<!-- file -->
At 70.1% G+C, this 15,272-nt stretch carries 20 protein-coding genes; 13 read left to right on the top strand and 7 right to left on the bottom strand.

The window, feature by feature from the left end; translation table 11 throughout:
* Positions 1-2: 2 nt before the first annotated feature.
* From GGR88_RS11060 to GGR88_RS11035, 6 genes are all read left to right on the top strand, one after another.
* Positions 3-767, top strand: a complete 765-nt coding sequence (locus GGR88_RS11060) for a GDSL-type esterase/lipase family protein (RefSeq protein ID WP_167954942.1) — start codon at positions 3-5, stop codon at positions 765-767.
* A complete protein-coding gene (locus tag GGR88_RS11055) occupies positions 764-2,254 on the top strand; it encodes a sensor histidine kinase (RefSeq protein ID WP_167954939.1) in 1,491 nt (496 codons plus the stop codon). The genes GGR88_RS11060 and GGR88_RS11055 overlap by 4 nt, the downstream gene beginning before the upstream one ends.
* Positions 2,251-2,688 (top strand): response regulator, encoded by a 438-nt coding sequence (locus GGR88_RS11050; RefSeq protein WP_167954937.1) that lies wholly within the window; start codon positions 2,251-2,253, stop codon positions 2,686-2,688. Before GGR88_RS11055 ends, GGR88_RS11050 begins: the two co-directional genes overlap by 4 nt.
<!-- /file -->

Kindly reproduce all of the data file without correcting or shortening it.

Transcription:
At 70.1% G+C, this 15,272-nt stretch carries 20 protein-coding genes; 13 read left to right on the top strand and 7 right to left on the bottom strand.

The window, feature by feature from the left end; translation table 11 throughout:
* Positions 1-2: 2 nt before the first annotated feature.
* From GGR88_RS11060 to GGR88_RS11035, 6 genes are all read left to right on the top strand, one after another.
* Positions 3-767, top strand: a complete 765-nt coding sequence (locus GGR88_RS11060) for a GDSL-type esterase/lipase family protein (RefSeq protein ID WP_167954942.1) — start codon at positions 3-5, stop codon at positions 765-767.
* A complete protein-coding gene (locus tag GGR88_RS11055) occupies positions 764-2,254 on the top strand; it encodes a sensor histidine kinase (RefSeq protein ID WP_167954939.1) in 1,491 nt (496 codons plus the stop codon). The genes GGR88_RS11060 and GGR88_RS11055 overlap by 4 nt, the downstream gene beginning before the upstream one ends.
* Positions 2,251-2,688 (top strand): response regulator, encoded by a 438-nt coding sequence (locus GGR88_RS11050; RefSeq protein WP_167954937.1) that lies wholly within the window; start codon positions 2,251-2,253, stop codon positions 2,686-2,688. Before GGR88_RS11055 ends, GGR88_RS11050 begins: the two co-directional genes overlap by 4 nt.